New Study Reveals That the Flows of “Water” on Mars Might Actually be Sand

Ever since the discovery of the dark streaks on the slopes of Mars in 2011, astronomers have been excited about the potential of having water beneath the surface of the planet

That’s because subsurface water flows on Mars could allow life to exist, even if only on a microbial level.

However, further sudying of the matter is revealing something else: the dark streaks may be the result of granular flows such as sand and dust. The study has been developed by representatives from the Planetary Science Institute, the University of Arizona and Durham University in England.

The slope lineae are also known as RSL an dhave been perplexing scientists ever since their discovery. Thousands of them recur during the warmest period on Mars every single year, and grow longer and darker until they eventually fade in winter. They can be found on steep, rocky slopes on the darkest part of Mars: the equator, the northern plains, and the southern mid-latitudes.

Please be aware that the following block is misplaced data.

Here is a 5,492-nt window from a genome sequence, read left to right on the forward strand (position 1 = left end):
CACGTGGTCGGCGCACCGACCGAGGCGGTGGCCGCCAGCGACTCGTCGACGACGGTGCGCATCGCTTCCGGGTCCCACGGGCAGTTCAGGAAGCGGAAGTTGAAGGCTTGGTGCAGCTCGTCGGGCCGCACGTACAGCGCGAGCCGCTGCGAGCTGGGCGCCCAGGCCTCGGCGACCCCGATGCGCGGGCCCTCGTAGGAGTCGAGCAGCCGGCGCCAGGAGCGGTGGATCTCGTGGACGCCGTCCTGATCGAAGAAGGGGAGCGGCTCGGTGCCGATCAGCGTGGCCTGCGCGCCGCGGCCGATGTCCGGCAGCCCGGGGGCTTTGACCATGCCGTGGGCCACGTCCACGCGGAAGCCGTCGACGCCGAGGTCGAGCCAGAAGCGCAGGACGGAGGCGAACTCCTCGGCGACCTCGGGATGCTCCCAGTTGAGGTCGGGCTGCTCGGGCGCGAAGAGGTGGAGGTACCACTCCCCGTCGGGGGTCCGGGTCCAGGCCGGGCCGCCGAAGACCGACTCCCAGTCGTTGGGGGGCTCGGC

Their seasonal appearance made scientists believed that it was water; however, how would water form only at the tops of such steep slopes? Scientists did not know what to answer to this question.

At the same time, Mars is far from being a friendly environment for water as the surface is constantly exposed to a cold, thin atmopshere.

“We’ve shown that RSL are likely granular flows, which changes our assessment of what they mean for flowing liquid water on Mars and points to formation processes with little or no liquid,” wrote Colin Dundas, lead study author and US Geological Survey scientist, in an email.

“The RSL don’t flow onto shallower slopes, and the lengths of these are so closely correlated with the dynamic angle of repose, it can’t be a coincidence,” HiRISE Principal Investigator Alfred McEwen of the University of Arizona, Tucson, a co-author of the new report, said in a statement.

But it doesn’t mean Mars is without water completely.

“There’s still plenty of other evidence for H2O on Mars,” Dundas said. “There is a lot of ice in the subsurface and at the poles, and deliquescent salts can draw water out of the atmosphere and form liquid under some conditions. The rovers have made several discoveries pointing to a range of environments with liquid water in the past, and there are hydrated minerals bound in the rocks. But there may be little liquid at the surface today.”